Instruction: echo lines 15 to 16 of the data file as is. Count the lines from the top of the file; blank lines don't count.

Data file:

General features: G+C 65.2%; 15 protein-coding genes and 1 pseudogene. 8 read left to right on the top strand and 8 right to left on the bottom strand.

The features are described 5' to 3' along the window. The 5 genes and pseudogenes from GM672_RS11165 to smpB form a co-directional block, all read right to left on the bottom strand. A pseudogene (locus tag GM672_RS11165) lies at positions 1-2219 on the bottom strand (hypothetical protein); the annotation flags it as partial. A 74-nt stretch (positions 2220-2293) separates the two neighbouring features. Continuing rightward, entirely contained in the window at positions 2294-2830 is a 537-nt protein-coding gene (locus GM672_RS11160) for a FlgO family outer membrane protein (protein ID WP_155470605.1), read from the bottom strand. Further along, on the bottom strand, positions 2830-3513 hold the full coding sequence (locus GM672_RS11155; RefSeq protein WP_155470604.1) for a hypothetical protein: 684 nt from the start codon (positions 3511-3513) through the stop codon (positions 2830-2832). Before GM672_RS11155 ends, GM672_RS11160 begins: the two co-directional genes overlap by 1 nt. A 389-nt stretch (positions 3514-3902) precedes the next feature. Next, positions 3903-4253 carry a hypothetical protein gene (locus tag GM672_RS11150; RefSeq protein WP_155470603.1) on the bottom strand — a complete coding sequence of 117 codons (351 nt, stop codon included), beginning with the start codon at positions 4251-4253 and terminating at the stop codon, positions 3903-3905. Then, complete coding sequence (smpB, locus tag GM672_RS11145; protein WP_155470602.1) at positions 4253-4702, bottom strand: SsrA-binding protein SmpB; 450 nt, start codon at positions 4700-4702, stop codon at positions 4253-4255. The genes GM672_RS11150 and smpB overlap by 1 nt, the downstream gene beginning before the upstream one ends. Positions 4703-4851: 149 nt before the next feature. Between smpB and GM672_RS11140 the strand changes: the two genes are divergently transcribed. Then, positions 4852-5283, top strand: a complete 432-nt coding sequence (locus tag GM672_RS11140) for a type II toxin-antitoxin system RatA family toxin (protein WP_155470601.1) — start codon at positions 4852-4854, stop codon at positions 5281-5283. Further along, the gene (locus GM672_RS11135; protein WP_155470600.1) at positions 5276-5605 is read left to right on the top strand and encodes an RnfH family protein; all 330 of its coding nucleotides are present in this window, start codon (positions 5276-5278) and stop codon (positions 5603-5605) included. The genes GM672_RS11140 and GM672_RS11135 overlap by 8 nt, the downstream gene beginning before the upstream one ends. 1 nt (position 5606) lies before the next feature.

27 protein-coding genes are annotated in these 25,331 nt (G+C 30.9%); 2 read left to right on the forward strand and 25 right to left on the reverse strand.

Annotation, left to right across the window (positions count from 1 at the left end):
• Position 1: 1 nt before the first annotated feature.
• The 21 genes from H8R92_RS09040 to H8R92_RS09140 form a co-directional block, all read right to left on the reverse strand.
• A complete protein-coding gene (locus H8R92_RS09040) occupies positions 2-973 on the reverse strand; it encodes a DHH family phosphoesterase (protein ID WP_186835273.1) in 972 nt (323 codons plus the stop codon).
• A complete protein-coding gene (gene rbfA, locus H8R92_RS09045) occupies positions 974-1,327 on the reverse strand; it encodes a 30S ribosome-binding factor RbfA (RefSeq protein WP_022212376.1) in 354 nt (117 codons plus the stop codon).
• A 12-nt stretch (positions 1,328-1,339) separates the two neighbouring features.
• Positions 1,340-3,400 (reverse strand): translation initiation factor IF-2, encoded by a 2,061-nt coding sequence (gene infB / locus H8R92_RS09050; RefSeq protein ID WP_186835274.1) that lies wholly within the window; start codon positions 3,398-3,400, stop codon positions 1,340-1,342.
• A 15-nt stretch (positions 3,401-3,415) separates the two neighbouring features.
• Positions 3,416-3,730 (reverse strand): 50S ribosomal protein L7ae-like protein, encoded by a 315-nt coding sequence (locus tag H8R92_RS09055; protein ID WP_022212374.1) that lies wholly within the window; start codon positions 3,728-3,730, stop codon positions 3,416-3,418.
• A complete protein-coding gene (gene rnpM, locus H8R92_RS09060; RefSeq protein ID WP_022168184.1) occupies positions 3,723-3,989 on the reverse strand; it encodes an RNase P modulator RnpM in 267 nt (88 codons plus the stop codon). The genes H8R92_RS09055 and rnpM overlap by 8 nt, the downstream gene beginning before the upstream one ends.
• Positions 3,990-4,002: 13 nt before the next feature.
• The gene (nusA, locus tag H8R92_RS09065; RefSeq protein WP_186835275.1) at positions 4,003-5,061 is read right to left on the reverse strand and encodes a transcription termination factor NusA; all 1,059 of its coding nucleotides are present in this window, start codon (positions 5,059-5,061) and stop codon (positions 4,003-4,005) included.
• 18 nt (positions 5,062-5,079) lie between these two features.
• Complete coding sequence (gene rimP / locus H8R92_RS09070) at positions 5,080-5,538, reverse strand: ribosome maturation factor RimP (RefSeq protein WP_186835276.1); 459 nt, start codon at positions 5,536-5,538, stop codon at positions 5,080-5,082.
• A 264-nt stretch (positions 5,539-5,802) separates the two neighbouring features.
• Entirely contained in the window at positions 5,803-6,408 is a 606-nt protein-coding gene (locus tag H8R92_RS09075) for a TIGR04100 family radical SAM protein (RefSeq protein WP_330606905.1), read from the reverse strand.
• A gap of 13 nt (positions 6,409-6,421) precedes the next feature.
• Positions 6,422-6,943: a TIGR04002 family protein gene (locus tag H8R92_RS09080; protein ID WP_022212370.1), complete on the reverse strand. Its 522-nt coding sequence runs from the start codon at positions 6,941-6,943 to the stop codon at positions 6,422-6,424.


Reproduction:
• The gene (nusA, locus tag H8R92_RS09065; RefSeq protein WP_186835275.1) at positions 4,003-5,061 is read right to left on the reverse strand and encodes a transcription termination factor NusA; all 1,059 of its coding nucleotides are present in this window, start codon (positions 5,059-5,061) and stop codon (positions 4,003-4,005) included.
• 18 nt (positions 5,062-5,079) lie between these two features.